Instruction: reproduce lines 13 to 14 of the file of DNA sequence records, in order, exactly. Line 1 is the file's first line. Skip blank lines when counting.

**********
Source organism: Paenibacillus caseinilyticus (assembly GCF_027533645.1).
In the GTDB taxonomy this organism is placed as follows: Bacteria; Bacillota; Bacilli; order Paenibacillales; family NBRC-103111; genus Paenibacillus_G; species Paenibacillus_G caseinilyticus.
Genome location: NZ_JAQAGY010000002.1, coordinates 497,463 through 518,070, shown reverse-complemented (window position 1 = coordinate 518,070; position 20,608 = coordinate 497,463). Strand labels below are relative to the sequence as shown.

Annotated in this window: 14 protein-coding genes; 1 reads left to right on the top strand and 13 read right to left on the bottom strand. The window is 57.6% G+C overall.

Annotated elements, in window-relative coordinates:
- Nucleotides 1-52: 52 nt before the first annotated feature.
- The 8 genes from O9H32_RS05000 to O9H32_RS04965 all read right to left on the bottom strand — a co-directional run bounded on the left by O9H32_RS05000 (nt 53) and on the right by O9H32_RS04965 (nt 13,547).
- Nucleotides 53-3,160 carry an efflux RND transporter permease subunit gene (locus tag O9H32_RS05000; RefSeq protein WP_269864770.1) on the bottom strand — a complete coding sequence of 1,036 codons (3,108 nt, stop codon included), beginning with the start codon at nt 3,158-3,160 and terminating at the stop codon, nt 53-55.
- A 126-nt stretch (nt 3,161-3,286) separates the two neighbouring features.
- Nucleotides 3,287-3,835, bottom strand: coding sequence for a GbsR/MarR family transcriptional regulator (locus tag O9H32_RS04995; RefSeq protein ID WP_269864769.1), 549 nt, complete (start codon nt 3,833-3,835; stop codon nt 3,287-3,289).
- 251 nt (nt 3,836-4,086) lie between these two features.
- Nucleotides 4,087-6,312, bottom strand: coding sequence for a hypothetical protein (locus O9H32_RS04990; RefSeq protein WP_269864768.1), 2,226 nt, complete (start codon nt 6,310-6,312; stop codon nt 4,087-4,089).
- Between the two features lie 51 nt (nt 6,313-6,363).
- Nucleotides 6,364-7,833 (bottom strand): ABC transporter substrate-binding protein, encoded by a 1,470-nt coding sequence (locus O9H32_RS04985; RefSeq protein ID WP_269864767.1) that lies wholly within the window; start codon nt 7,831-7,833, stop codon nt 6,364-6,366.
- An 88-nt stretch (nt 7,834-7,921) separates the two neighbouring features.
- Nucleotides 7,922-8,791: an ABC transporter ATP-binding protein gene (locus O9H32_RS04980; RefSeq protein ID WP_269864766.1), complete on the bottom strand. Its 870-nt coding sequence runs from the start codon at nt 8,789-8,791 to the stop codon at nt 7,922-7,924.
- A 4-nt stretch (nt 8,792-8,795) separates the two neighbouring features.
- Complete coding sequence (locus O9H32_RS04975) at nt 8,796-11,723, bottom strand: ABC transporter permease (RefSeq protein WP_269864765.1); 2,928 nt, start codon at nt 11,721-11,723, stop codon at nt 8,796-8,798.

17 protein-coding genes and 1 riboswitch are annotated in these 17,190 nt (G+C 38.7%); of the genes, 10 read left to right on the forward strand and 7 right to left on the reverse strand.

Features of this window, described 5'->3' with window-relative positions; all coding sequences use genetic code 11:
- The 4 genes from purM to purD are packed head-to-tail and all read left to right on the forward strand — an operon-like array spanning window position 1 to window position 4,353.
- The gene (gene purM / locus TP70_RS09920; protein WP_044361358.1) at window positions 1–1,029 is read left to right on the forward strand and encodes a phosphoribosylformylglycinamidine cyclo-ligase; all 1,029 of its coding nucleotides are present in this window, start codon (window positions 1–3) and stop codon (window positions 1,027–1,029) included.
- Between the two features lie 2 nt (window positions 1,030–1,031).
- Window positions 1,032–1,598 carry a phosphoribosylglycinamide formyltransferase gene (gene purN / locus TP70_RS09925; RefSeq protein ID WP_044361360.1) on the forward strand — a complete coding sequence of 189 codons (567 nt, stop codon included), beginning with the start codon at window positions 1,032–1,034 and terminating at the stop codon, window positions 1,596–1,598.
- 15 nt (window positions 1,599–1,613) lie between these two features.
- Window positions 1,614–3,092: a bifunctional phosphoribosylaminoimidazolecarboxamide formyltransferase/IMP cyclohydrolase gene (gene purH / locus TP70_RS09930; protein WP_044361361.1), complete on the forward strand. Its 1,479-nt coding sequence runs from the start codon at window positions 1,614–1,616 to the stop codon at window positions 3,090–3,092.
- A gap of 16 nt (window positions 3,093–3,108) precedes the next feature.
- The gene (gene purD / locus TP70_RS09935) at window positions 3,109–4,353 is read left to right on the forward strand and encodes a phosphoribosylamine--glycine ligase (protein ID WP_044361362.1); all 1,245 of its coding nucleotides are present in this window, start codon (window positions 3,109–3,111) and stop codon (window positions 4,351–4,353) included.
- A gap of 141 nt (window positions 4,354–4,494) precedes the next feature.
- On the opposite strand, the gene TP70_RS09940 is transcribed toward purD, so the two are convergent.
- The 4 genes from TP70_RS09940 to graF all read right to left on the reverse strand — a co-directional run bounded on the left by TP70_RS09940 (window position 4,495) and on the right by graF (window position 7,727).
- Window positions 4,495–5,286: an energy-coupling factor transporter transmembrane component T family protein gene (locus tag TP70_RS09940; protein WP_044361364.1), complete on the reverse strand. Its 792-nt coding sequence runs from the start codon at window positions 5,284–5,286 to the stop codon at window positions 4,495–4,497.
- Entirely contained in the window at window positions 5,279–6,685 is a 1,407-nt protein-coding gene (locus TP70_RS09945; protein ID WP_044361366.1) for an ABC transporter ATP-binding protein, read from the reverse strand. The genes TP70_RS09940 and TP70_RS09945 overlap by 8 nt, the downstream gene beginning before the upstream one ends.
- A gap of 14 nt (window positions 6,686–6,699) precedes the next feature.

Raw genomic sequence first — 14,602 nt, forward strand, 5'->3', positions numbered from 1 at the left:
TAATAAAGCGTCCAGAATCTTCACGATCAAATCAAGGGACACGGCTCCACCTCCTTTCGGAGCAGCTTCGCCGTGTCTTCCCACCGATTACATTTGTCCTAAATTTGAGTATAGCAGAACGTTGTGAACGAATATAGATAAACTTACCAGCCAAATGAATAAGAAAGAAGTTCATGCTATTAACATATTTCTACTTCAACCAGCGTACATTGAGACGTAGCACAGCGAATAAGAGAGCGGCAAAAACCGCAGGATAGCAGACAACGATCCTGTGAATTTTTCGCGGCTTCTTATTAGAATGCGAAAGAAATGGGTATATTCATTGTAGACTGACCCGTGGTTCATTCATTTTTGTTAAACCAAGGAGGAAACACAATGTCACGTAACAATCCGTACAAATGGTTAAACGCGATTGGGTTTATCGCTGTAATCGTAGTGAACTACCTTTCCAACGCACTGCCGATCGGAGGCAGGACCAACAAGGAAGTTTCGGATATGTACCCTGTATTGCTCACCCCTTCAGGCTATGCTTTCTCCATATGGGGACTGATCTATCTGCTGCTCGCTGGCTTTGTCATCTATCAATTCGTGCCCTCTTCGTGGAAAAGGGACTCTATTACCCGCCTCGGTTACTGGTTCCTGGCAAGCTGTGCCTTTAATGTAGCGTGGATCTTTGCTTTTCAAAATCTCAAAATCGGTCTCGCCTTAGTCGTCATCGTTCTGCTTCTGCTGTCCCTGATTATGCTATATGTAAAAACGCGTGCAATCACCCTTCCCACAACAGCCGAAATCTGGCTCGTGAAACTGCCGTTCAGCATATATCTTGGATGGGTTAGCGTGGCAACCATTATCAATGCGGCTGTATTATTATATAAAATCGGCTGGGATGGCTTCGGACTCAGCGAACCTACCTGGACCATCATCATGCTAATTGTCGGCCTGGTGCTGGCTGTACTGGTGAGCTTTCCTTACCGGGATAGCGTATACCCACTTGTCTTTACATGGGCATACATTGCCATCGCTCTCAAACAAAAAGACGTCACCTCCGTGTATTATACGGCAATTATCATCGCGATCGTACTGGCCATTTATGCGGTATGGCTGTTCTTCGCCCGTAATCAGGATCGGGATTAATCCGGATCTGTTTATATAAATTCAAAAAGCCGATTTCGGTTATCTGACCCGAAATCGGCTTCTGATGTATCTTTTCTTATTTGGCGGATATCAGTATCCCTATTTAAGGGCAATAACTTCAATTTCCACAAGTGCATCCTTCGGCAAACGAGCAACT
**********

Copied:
- Between the two features lie 51 nt (nt 6,313-6,363).
- Nucleotides 6,364-7,833 (bottom strand): ABC transporter substrate-binding protein, encoded by a 1,470-nt coding sequence (locus O9H32_RS04985; RefSeq protein ID WP_269864767.1) that lies wholly within the window; start codon nt 7,831-7,833, stop codon nt 6,364-6,366.